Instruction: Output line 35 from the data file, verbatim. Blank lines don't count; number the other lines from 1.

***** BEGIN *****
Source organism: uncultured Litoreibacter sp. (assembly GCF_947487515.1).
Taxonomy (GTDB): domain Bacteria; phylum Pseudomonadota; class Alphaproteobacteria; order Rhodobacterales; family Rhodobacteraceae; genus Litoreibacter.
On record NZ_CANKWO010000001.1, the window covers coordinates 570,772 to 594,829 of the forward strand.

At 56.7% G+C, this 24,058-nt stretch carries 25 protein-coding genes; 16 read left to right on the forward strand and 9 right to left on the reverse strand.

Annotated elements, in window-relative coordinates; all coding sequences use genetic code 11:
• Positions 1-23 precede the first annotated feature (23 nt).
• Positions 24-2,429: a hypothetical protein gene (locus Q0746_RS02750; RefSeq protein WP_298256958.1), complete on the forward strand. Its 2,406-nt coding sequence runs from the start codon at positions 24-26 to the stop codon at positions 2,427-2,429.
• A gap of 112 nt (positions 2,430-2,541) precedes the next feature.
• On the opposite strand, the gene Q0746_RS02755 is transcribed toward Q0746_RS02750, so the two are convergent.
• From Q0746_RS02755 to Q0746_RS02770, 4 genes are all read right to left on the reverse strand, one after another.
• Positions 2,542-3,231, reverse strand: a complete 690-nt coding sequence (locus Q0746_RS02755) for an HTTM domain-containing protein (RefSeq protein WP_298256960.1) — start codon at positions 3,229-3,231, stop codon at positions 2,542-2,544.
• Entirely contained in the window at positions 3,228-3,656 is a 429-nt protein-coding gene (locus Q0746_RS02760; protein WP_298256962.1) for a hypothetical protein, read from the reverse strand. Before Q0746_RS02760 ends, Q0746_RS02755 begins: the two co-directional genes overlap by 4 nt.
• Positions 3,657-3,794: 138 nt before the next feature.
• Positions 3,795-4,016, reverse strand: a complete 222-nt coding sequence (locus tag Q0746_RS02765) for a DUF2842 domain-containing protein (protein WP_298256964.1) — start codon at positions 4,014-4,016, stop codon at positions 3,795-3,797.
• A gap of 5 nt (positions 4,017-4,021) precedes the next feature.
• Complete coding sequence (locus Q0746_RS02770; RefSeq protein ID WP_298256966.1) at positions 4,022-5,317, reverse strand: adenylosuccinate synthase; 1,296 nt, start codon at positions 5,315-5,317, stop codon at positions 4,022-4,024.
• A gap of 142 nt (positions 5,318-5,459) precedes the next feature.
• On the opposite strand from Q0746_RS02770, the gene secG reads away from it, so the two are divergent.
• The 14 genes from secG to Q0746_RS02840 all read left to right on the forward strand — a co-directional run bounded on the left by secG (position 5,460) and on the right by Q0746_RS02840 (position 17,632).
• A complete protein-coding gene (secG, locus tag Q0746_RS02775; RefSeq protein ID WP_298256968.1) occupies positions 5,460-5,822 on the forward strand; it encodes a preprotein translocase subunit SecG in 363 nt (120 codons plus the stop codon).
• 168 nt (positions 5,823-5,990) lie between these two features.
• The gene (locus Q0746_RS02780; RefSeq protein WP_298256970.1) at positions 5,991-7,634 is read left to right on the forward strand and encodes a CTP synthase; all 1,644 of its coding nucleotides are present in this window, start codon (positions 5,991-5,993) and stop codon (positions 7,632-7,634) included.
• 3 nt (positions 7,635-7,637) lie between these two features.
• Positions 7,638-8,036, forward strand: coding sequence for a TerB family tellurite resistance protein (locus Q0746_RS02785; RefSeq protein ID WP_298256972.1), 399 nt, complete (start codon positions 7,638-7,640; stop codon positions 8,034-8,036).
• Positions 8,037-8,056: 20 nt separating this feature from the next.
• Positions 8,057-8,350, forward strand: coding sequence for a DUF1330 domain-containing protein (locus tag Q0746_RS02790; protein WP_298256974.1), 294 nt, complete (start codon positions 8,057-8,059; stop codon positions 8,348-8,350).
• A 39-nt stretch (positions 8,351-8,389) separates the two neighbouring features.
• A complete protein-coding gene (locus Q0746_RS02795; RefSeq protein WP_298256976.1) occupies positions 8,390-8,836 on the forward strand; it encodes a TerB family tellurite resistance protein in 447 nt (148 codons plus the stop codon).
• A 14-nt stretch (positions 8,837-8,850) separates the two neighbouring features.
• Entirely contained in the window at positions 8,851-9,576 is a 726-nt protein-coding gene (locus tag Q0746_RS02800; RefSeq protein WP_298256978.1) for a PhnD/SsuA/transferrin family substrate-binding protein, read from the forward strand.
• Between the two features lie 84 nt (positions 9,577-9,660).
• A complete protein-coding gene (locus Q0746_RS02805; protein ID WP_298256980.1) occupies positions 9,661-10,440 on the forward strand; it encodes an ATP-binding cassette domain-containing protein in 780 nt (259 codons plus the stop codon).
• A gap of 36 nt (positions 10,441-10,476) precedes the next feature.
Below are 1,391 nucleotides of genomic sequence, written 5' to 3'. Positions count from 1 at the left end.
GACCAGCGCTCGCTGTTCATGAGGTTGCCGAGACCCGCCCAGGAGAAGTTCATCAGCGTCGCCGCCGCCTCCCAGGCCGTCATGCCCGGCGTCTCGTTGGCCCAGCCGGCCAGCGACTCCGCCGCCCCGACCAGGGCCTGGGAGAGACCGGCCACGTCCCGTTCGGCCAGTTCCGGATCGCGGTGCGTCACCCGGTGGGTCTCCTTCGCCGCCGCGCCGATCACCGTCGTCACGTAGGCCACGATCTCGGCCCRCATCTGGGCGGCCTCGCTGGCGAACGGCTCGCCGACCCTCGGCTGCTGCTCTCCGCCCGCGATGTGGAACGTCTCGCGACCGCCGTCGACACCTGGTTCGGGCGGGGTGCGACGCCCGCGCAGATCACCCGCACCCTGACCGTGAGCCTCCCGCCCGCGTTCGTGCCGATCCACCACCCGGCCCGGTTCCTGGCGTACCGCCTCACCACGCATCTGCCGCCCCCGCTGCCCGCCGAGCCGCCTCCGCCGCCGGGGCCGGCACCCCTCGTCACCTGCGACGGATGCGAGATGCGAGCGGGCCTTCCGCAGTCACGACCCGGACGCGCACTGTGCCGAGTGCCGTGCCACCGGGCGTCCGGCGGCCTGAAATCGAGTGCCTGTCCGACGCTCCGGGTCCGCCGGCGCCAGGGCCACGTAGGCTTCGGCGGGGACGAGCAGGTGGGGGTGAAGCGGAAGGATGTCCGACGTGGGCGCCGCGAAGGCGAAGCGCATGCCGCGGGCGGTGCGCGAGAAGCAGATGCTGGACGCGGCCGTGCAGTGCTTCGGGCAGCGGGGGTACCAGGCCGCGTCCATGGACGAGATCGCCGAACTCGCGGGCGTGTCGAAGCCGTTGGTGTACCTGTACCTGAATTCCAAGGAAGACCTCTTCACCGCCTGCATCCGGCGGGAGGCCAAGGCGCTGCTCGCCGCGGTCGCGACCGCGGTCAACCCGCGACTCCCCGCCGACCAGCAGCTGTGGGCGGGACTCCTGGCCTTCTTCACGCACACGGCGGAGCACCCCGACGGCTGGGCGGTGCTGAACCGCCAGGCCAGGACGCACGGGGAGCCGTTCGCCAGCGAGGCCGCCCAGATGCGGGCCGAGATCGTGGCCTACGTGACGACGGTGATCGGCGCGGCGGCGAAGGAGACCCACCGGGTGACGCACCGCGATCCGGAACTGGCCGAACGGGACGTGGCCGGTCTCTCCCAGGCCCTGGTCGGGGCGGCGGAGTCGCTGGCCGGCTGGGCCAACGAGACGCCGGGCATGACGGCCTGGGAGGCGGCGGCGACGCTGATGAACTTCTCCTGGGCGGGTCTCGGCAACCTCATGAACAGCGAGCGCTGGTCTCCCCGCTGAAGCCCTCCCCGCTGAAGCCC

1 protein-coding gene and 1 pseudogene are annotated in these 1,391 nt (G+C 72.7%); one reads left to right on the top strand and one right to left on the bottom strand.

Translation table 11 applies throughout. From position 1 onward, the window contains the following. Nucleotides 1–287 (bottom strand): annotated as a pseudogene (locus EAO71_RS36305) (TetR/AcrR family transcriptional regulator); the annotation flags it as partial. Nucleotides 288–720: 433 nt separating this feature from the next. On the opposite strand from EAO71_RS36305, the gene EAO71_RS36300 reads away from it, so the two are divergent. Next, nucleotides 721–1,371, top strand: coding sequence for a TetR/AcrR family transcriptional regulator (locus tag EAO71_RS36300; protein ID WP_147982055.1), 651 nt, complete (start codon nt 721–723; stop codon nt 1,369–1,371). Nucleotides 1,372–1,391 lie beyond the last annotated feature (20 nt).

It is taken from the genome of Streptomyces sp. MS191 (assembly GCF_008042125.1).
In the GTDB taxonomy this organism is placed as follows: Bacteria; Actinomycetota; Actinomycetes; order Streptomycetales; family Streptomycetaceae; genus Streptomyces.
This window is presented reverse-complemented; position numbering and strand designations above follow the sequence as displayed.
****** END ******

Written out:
GACCAGCGCTCGCTGTTCATGAGGTTGCCGAGACCCGCCCAGGAGAAGTTCATCAGCGTCGCCGCCGCCTCCCAGGCCGTCATGCCCGGCGTCTCGTTGGCCCAGCCGGCCAGCGACTCCGCCGCCCCGACCAGGGCCTGGGAGAGACCGGCCACGTCCCGTTCGGCCAGTTCCGGATCGCGGTGCGTCACCCGGTGGGTCTCCTTCGCCGCCGCGCCGATCACCGTCGTCACGTAGGCCACGATCTCGGCCCRCATCTGGGCGGCCTCGCTGGCGAACGGCTCGCCGACCCTCGGCTGCTGCTCTCCGCCCGCGATGTGGAACGTCTCGCGACCGCCGTCGACACCTGGTTCGGGCGGGGTGCGACGCCCGCGCAGATCACCCGCACCCTGACCGTGAGCCTCCCGCCCGCGTTCGTGCCGATCCACCACCCGGCCCGGTTCCTGGCGTACCGCCTCACCACGCATCTGCCGCCCCCGCTGCCCGCCGAGCCGCCTCCGCCGCCGGGGCCGGCACCCCTCGTCACCTGCGACGGATGCGAGATGCGAGCGGGCCTTCCGCAGTCACGACCCGGACGCGCACTGTGCCGAGTGCCGTGCCACCGGGCGTCCGGCGGCCTGAAATCGAGTGCCTGTCCGACGCTCCGGGTCCGCCGGCGCCAGGGCCACGTAGGCTTCGGCGGGGACGAGCAGGTGGGGGTGAAGCGGAAGGATGTCCGACGTGGGCGCCGCGAAGGCGAAGCGCATGCCGCGGGCGGTGCGCGAGAAGCAGATGCTGGACGCGGCCGTGCAGTGCTTCGGGCAGCGGGGGTACCAGGCCGCGTCCATGGACGAGATCGCCGAACTCGCGGGCGTGTCGAAGCCGTTGGTGTACCTGTACCTGAATTCCAAGGAAGACCTCTTCACCGCCTGCATCCGGCGGGAGGCCAAGGCGCTGCTCGCCGCGGTCGCGACCGCGGTCAACCCGCGACTCCCCGCCGACCAGCAGCTGTGGGCGGGACTCCTGGCCTTCTTCACGCACACGGCGGAGCACCCCGACGGCTGGGCGGTGCTGAACCGCCAGGCCAGGACGCACGGGGAGCCGTTCGCCAGCGAGGCCGCCCAGATGCGGGCCGAGATCGTGGCCTACGTGACGACGGTGATCGGCGCGGCGGCGAAGGAGACCCACCGGGTGACGCACCGCGATCCGGAACTGGCCGAACGGGACGTGGCCGGTCTCTCCCAGGCCCTGGTCGGGGCGGCGGAGTCGCTGGCCGGCTGGGCCAACGAGACGCCGGGCATGACGGCCTGGGAGGCGGCGGCGACGCTGATGAACTTCTCCTGGGCGGGTCTCGGCAACCTCATGAACAGCGAGCGCTGGTCTCCCCGCTGAAGCCCTCCCCGCTGAAGCCC